Visitors' programme "United in Diversity – Religion and Tolerance in Germany“ | July, 2015

Visiting the Alevist Community at Cologne © ifa
Editorial office of the Weekly journal "Die Zeit", Berlin © ifa
Bode-Museum Berlin © ifa

Strong Ties in the Context Tolerance and Freedom

Report by Dr. Odila Triebel

Ernst Wolfgang Böckenförde, the former constitutional law expert, once coined a much-quoted paradox: "the liberal secularized state lives by prerequisites which it cannot guarantee itself". Social commitment requires strong convictions, but the state does not supply them. That is why the words of the constitutional law expert continue in a way which is quoted less frequently: "this is the great adventure it has undertaken for freedom's sake." (Böckenförde 1967)

The schism inherent in legal theory is kept in a delicate balance in the way the relationship between religion and state is shaped in Germany, thereby ensuring in particular an acceptance of strong convictions to tolerate other strong convictions. At the same time this system prevents excessive proximity of religion and politics, previously the phenomenon known as civil religion. How do other countries view this system? Can one learn from it? Would it prove viable even under the different conditions prevailing in an immigrant society?

As part of a delegation trip arranged by ifa for the Auswärtiges Amt (German Foreign Office) on the subject of "Unity in Diversity – Religion and Tolerance in Germany" leading experts from religious communities, the administration, NGOs and media representatives from twelve countries (Belarus, China, Georgia, India, Iran, Kosovo, Lithuania, Malaysia, Nigeria, Romania, Poland, Vietnam) held a dialogue with German experts.

The Balance between Religion and the Secular State
Religious freedom in Germany is an individual basic right, although exercised collectively, laid down i.a. in Articles IV (1) and (2) , as well as Article VII (2) and (3) of the Basic Law. It also grants people the freedom to decline  having a religious affiliation. Religious freedom is a negative right, protecting citizens against the state while also obliging the state to guarantee the free exercise of religion. Germany has no obligation to register religious adherence; belonging to a religious community is subject only to civil law just like association law.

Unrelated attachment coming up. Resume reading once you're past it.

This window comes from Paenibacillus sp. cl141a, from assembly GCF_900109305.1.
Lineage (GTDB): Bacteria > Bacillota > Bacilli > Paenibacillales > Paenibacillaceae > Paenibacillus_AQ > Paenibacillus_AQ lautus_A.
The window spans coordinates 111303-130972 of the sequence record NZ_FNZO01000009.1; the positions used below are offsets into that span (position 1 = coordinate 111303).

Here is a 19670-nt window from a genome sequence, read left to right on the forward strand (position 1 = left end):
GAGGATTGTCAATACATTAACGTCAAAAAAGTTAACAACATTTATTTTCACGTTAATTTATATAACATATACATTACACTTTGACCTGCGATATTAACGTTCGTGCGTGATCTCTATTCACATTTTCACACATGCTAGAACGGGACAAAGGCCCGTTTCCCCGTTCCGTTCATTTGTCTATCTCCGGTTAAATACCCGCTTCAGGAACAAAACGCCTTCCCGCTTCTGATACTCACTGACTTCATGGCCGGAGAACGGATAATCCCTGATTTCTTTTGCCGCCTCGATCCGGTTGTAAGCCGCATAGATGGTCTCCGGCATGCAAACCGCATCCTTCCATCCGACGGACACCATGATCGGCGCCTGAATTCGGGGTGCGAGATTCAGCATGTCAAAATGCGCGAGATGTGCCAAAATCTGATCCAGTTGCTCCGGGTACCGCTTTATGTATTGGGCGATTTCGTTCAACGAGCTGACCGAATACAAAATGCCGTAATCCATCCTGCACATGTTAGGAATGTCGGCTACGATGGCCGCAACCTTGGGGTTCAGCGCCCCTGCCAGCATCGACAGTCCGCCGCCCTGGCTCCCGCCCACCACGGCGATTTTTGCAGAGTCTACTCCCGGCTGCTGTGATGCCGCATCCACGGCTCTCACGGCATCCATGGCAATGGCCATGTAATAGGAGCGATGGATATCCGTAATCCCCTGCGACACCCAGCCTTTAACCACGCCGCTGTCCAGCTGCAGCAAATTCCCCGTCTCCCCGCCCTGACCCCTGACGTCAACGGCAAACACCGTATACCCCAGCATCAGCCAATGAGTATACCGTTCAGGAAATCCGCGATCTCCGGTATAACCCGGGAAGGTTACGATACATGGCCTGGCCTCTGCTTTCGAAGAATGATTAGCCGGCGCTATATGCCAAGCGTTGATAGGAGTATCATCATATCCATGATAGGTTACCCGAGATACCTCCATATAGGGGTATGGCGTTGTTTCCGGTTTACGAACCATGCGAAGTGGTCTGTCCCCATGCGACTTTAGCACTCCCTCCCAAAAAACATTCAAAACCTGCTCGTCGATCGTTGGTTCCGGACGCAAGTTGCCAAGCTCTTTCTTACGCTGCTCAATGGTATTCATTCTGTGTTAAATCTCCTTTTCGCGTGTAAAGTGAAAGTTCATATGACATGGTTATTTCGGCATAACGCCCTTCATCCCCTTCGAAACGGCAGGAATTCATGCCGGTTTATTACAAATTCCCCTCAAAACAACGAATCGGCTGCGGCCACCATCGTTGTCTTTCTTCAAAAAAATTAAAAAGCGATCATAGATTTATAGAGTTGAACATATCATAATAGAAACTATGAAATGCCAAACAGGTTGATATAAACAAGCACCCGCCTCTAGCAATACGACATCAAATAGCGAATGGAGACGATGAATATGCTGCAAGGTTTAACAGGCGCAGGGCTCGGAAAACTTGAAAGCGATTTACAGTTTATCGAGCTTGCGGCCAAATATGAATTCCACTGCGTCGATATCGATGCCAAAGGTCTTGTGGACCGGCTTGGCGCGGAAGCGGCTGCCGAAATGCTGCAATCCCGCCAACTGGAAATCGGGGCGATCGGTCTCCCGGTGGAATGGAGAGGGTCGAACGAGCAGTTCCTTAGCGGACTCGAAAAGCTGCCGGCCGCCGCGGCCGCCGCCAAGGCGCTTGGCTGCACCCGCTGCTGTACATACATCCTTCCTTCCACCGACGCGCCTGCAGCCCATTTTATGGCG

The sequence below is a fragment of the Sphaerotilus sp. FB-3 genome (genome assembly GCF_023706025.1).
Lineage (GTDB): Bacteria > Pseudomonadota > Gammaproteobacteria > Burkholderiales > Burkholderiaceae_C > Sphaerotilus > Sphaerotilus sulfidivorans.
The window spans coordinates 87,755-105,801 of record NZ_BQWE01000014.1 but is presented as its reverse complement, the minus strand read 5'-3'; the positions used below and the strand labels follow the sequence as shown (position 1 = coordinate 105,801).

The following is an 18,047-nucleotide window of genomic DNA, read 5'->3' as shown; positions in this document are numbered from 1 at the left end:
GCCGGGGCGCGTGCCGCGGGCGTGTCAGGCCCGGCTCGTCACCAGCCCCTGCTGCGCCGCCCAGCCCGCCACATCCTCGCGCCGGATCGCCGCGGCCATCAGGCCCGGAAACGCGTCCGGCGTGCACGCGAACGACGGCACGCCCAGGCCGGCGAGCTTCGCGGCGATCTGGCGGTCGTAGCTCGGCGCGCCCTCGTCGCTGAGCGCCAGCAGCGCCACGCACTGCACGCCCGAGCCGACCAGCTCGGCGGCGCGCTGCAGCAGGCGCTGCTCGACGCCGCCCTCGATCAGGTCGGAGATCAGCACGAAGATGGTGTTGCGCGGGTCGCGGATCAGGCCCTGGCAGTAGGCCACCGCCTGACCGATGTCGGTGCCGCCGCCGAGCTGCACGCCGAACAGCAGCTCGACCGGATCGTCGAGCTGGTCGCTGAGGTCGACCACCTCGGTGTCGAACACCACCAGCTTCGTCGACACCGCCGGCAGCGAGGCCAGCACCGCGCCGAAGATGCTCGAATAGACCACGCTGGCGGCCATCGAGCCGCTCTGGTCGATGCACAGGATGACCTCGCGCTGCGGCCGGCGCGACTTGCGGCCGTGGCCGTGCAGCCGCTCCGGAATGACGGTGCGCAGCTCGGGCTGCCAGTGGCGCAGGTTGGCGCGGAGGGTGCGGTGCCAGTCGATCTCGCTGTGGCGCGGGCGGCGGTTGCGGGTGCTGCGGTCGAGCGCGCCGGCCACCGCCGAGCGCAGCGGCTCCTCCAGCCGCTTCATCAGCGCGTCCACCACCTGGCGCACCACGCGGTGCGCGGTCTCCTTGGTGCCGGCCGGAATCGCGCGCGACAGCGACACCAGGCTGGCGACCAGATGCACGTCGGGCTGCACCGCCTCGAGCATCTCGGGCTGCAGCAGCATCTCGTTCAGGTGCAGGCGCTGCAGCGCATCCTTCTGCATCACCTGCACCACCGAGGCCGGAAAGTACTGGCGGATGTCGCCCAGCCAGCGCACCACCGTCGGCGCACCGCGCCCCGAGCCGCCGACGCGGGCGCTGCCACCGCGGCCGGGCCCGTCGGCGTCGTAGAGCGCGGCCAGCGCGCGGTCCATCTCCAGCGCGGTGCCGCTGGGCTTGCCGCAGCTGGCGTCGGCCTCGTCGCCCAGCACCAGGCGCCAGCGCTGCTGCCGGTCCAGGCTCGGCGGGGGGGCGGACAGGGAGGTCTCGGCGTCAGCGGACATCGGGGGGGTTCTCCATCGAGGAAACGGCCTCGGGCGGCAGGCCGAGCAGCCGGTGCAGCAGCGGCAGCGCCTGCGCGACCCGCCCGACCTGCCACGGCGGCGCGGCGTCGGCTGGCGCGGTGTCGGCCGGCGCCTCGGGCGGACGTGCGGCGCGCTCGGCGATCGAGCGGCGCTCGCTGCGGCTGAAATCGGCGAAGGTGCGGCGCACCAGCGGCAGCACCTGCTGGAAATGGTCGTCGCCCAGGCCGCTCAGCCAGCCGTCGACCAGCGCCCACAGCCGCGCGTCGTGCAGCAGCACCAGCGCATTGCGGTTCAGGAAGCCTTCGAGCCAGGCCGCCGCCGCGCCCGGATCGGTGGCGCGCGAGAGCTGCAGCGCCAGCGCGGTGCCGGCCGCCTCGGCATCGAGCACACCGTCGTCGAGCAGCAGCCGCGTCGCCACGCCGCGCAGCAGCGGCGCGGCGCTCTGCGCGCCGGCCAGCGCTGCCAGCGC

The system for training priests in Germany (as in other mainly protestant European countries) is much less well-known internationally. Religious communities in Germany are free as far as the content and exercise of their faith is concerned, but the state does take an interest in how clergy are trained. How is this done without controlling the teaching content concerned?

Every member of the clergy and everyone who teaches religion at a German school must have university training in his or her religion before doing an internship provided by the relevant religious community. In essence this how the state guarantees that educational content which is part of an enlightened modernity: a historical/genealogical understanding of the relevant faith, a historical-critical approach to the reading of the respective sacred texts, and a basically pluralist understanding of religion. This is how the state provides an important framework for the prevention of fundamentalism: Right now there is no fundamentalist threat arising out of religious communities in Germany.

Unlike the practice in many other countries, religious education is compulsory at schools; “ethics classes”, i.e. religious instruction not affiliated to a particular faith are an alternative. At the same time, it is possible to attend religious classes in other denominations, just as this choice is not linked to personal religious affiliation.

Religious Diversity in Germany
Over 200 different religious communities have now become established in Germany. The country’s Muslim community is the second largest in Europe. Major concerns for Muslim organisations include acceptance and the prevention of fundamentalism. So far, paying for imams is still a problem for many communities which are too small to be funded independently. The establishment of Muslim university faculties a few years ago constituted an important step reflecting the development of basic acceptance, despite occasional fears of liberalisation bouts.